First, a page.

Policy rates and estimated forward rates in selected countries. Percent


Sources: Bloomberg, Refinitiv Datastream and Norges Bank

Gas prices have continued to rise, while oil prices are little changed since the September Report. Recently, higher infection rates and uncertainty about the new virus variant have led to financial market volatility. The krone has weakened and is now weaker than projected in September.

After the policy rate was raised to 0.25% in September, most banks have raised residential mortgage rates. Forward money market rates have edged lower since September but still indicate expectations of a further rise in the policy rate.

Increased infection rates and containment measures dampen activity in the Norwegian economy

The easing of Covid restrictions through the year has led to a marked upswing in the Norwegian economy, and activity is higher than prior to the pandemic. Mainland GDP has risen further through autumn and has been broadly as projected in the September Report. The upswing has been strongest in the service sector, which was severely affected by previous Covid restrictions.

GDP for mainland Norway. Seasonally adjusted. Index. February 2020 = 100


Source: Statistics Norway

In recent weeks, infection rates in Norway have reached a new peak since the onset of the pandemic. Covid-related hospitalisations have also risen and are now higher than in spring 2020. Extensive containment measures have been reintroduced to help limit virus transmission. The Government has also announced that a large portion of the population will receive a third vaccine dose in the coming months, which could reduce the need for protracted containment measures. The projections in this Report assume that infection rates will subside further out and that the containment measures will be gradually unwound through winter. However, it cannot be ruled out that the measures will apply for a longer period or that tighter measures will be required.

In November, Regional Network contacts reported a sharp rise in capacity utilisation and production constraints due to labour shortages and global supply chain disruptions. Together with higher infection rates and containment measures, this is will dampen economic activity in the near term, while there are prospects for a continued upturn thereafter. Household purchases of goods and services have rebounded over the past six months and have been higher than expected. Owing to limited spending options, households have accumulated substantial savings during the pandemic. This should provide room for continued solid growth in private consumption when infection rates subside further out and containment measures are eased. Service sectors are expected to account for much of the economic upswing in spring 2022.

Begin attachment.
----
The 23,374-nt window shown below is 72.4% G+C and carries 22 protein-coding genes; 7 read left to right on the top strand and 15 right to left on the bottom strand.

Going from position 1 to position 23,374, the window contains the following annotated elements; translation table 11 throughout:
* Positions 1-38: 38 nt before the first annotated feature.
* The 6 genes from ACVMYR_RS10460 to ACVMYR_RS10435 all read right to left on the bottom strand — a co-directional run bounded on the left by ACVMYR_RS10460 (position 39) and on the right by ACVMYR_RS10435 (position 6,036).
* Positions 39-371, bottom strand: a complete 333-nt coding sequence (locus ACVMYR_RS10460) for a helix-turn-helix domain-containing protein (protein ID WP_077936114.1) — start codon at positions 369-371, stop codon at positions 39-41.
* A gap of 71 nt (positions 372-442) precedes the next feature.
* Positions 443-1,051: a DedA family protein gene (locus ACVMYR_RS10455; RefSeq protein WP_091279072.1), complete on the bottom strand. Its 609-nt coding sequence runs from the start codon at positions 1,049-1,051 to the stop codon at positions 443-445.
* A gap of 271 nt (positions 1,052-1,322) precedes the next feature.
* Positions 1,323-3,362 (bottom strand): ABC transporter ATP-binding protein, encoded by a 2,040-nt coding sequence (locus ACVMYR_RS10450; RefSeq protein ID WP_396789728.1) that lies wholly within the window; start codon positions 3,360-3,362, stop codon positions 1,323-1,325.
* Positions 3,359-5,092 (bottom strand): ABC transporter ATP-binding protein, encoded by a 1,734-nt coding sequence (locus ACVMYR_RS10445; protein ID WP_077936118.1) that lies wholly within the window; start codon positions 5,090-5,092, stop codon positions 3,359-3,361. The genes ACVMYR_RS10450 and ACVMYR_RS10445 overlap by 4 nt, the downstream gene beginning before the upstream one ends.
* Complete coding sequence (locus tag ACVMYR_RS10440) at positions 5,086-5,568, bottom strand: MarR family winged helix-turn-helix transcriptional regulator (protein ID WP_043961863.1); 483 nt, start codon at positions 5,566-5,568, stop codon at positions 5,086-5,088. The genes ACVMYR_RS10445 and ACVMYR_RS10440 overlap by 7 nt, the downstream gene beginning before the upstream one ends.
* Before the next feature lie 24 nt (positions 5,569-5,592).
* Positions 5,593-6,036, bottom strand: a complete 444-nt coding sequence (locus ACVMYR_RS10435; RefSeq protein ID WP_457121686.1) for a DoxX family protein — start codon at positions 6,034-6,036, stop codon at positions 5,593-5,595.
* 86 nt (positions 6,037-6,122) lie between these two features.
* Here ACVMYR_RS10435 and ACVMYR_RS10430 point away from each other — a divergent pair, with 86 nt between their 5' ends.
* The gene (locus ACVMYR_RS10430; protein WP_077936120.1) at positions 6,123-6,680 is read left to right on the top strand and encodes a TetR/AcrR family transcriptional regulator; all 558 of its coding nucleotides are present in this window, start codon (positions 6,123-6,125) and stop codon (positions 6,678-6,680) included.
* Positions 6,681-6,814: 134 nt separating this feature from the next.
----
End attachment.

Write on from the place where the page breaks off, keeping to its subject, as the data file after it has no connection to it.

The labour market has continued to improve in pace with the increase in economic activity. Employment has risen more than projected in the September Report, and the number of job vacancies is at a high level. Seasonally adjusted registered unemployment has fallen a little more than expected and was 2.3% in November. The number of long-term unemployed has fallen. In the past week, the tightening of containment measures has led to new furlough notices, and unemployment will likely edge up in the near term.

Registered fully unemployed as a share of the labour force. Seasonally adjusted. Percent


Source: Norwegian Labour and Welfare Administration (NAV)

The central government budget bill calls for somewhat lower petroleum revenue spending in 2022 than projected in the September Report. Since the budget was presented, the Government has announced support for households’ electricity bills. Fiscal policy support measures have also been reintroduced in connection with the tightening of containment measures, which will curb the economic impact of increased infection rates and pandemic-related restrictions.

Housing market activity remains high, but house price inflation has moderated. Through autumn, house price inflation and household credit growth have been broadly as expected. Housing investment has been lower than expected, which likely reflects a marked rise in construction costs.

Expectations of higher wage and price inflation

Higher energy prices have led to a sharp rise in the overall consumer price index (CPI). Twelve-month CPI inflation was 5.1% in November, higher than projected in the September Report. Futures prices for electricity and fuel indicate that the 12-month rise in energy prices will moderate after the turn of the year and that CPI inflation may be somewhat lower into 2022.

Underlying inflation, as measured by the consumer price index adjusted for tax changes and excluding energy products (CPI-ATE), has declined since summer 2020. The rise in prices for both imported goods and domestically produced goods and services has slowed. In November, the 12-month rise in the CPI-ATE was 1.3%, a little higher than projected in the September Report. Other indicators of underlying inflation are slightly higher than the rate of increase in the CPI-ATE. Inflation expectations have also risen in Norway, especially at the one- to two-year horizon. In the period ahead, higher global prices and the surge in freight rates will likely push up imported inflation.